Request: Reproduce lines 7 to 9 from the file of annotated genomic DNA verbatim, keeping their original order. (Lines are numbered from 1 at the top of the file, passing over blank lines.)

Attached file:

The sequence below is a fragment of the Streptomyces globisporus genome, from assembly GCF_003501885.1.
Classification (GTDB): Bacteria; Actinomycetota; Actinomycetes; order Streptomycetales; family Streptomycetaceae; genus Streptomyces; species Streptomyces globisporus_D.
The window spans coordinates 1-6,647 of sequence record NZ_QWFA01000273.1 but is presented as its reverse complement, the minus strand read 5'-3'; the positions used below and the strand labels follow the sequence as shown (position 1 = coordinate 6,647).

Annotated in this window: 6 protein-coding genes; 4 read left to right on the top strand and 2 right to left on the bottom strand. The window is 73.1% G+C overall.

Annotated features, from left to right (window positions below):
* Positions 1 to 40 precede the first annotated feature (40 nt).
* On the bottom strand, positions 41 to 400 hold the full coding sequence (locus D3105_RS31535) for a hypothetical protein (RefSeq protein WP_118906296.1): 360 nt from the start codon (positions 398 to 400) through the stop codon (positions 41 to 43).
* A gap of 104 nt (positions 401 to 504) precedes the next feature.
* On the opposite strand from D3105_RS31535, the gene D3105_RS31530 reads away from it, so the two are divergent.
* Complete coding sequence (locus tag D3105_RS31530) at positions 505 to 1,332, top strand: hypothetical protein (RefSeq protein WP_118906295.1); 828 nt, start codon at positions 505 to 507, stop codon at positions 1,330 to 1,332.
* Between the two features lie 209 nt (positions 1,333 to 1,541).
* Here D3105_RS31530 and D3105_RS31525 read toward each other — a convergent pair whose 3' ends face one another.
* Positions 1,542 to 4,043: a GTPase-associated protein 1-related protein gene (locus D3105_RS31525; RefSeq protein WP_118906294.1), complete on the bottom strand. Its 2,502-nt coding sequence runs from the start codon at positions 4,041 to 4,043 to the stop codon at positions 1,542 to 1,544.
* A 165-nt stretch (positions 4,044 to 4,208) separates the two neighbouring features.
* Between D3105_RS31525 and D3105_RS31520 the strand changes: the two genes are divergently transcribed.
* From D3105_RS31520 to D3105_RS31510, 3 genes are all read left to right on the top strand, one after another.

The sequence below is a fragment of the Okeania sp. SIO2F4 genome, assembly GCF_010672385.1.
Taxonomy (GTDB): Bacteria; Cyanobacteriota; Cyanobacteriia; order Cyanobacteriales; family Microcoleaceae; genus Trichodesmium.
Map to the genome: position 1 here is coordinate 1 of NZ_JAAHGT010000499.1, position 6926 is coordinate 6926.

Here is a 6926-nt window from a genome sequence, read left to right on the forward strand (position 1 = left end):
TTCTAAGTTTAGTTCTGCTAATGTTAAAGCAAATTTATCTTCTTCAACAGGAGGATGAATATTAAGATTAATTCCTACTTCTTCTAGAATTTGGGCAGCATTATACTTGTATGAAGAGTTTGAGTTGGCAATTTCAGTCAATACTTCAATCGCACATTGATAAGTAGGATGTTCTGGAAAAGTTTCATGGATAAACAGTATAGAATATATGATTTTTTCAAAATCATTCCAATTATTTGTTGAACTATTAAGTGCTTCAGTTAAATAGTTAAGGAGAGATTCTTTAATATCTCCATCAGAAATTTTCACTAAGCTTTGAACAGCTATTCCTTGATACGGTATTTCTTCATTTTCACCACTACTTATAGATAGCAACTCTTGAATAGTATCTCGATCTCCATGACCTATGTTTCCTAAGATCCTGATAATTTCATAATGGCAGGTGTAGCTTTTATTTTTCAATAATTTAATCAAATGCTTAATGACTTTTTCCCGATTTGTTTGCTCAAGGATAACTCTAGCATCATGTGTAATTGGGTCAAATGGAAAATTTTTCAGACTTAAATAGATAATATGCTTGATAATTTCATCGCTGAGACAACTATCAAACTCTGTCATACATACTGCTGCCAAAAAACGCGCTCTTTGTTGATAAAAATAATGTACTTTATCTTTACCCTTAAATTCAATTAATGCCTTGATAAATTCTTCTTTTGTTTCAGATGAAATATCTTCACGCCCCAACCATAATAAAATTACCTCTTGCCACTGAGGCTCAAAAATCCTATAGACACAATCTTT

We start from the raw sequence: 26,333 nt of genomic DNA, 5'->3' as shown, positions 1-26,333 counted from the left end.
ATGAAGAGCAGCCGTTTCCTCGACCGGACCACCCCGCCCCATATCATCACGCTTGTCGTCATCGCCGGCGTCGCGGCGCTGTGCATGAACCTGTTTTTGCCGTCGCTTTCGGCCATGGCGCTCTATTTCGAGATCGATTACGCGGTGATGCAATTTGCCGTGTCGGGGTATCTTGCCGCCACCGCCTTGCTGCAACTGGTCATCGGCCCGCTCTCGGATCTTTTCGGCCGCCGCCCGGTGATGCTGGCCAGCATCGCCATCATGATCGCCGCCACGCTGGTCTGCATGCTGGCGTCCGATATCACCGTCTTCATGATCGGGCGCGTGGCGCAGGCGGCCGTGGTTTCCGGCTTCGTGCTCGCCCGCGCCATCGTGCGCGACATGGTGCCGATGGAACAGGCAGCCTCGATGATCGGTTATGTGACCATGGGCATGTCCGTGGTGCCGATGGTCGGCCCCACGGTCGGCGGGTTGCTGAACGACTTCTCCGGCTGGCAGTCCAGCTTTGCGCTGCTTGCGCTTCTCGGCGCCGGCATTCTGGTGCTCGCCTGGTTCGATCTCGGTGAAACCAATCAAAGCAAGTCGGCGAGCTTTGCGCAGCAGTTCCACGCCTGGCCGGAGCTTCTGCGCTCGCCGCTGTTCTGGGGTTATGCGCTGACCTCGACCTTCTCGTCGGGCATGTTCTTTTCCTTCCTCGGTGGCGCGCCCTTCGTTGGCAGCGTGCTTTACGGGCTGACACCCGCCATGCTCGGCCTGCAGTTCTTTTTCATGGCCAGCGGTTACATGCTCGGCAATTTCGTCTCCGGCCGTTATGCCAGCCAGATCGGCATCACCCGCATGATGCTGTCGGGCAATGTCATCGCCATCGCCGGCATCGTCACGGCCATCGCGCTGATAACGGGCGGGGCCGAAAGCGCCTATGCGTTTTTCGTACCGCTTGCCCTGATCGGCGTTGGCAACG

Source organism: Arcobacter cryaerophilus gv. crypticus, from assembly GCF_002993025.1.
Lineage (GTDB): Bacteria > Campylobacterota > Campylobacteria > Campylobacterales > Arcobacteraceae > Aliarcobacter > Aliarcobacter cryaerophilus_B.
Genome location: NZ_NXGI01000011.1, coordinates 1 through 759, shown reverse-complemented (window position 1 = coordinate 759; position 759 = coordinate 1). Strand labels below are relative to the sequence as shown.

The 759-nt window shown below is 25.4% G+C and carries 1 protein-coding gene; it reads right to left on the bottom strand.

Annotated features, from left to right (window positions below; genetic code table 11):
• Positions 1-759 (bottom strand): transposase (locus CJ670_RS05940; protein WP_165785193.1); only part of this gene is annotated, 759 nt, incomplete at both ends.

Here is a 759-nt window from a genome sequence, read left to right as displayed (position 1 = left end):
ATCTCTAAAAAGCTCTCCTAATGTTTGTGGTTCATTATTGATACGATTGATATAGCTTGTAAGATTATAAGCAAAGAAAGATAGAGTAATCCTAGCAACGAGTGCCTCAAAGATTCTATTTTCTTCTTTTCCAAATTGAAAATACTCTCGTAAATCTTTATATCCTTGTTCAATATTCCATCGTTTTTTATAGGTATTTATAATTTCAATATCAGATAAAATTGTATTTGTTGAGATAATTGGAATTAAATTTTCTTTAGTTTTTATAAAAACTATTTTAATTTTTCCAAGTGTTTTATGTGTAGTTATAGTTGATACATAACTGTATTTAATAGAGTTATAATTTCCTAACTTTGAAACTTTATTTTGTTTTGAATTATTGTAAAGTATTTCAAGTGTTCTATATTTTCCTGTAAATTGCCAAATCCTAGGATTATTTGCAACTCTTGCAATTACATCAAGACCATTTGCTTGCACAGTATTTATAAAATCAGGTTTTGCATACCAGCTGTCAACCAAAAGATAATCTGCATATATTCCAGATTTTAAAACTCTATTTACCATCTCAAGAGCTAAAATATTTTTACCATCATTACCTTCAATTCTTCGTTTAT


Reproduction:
* On the bottom strand, positions 41 to 400 hold the full coding sequence (locus D3105_RS31535) for a hypothetical protein (RefSeq protein WP_118906296.1): 360 nt from the start codon (positions 398 to 400) through the stop codon (positions 41 to 43).
* A gap of 104 nt (positions 401 to 504) precedes the next feature.
* On the opposite strand from D3105_RS31535, the gene D3105_RS31530 reads away from it, so the two are divergent.